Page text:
Susan Shaheen heads the Innovative Mobility Program at the University of California, Berkeley, where she has been researching transit’s role in the “collaborative consumption” movement for the past two decades. The phenomenon encapsulates the rapid expansion of swapping, sharing, bartering, trading and renting that has emerged in recent years — especially in the online realm.
“I definitely sense some sort of cultural shift away from ownership,” she says, noting that a confluence of technology, environment and economy have precipitated a spike in recent years.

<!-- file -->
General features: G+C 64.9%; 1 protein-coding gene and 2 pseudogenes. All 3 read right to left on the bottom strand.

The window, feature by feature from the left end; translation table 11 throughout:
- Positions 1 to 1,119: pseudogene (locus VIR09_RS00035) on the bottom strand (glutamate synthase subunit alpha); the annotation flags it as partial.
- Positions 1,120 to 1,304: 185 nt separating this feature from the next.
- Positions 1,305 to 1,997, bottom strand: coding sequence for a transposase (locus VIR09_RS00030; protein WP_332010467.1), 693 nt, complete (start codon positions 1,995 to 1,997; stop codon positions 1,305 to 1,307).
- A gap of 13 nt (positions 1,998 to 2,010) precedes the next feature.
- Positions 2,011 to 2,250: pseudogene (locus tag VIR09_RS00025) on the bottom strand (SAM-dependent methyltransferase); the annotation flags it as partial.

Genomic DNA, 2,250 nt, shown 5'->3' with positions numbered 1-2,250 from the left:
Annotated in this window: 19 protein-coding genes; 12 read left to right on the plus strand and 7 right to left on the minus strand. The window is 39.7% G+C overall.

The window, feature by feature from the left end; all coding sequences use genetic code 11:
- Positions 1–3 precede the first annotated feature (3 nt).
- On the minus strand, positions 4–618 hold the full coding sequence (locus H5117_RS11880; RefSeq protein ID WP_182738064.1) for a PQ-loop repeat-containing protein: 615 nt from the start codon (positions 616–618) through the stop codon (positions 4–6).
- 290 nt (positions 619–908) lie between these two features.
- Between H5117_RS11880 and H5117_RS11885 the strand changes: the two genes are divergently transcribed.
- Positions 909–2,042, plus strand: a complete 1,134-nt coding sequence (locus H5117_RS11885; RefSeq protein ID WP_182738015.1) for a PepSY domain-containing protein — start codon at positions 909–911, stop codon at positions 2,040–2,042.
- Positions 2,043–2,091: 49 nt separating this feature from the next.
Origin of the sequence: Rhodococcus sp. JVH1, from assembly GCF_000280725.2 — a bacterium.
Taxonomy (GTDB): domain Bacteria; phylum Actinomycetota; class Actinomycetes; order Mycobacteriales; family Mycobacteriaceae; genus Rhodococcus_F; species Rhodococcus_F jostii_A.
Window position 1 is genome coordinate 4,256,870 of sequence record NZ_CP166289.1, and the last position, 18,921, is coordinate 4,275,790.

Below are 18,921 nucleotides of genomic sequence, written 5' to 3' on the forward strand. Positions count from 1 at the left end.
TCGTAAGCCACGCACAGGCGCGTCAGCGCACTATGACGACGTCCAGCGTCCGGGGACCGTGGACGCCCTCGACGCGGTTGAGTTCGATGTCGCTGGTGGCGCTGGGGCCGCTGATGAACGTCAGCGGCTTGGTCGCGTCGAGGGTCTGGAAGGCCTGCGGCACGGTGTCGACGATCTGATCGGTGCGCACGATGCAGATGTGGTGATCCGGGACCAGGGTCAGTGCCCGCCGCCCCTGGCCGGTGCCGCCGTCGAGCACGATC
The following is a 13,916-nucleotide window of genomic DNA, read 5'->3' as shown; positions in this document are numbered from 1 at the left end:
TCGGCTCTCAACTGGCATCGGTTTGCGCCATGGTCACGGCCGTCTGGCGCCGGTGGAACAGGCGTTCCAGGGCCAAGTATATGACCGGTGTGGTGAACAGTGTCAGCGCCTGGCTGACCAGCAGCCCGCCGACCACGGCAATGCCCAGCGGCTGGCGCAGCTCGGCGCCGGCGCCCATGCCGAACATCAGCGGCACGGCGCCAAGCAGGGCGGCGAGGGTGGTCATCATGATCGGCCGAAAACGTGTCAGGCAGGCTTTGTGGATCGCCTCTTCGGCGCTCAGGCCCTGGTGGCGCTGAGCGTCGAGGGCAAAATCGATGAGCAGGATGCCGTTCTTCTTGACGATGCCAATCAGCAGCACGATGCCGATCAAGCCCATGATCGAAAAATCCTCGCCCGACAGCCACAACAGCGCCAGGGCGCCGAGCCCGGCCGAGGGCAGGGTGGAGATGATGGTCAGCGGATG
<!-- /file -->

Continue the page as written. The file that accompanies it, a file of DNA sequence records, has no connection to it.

The summer of 2008 — when oil and gas prices reached record highs — was a turning point. A similar rise in gas prices, which averaged 125.84 cents a litre Thursday in Canada, combined with shaky consumer confidence is again driving more consumers toward shared transport, she said.
“We definitely tend to see, anecdotally, changes in uptake for car sharing and shared modes when we see gas prices rising, but I think another factor in addition to that is economic decline.”
There are 17 car-sharing networks in several Canadian cities, largely dominated by the Boston-based car sharing pioneer Zipcar. Smaller local competitors also exist across the country, mainly co-ops aimed at urbanite commuters.
Bike sharing programs are still more rare but are rapidly proliferating. In May, Toronto became the latest Canadian city to house Montreal-based Bixi’s bike sharing network. There are seven programs in North America.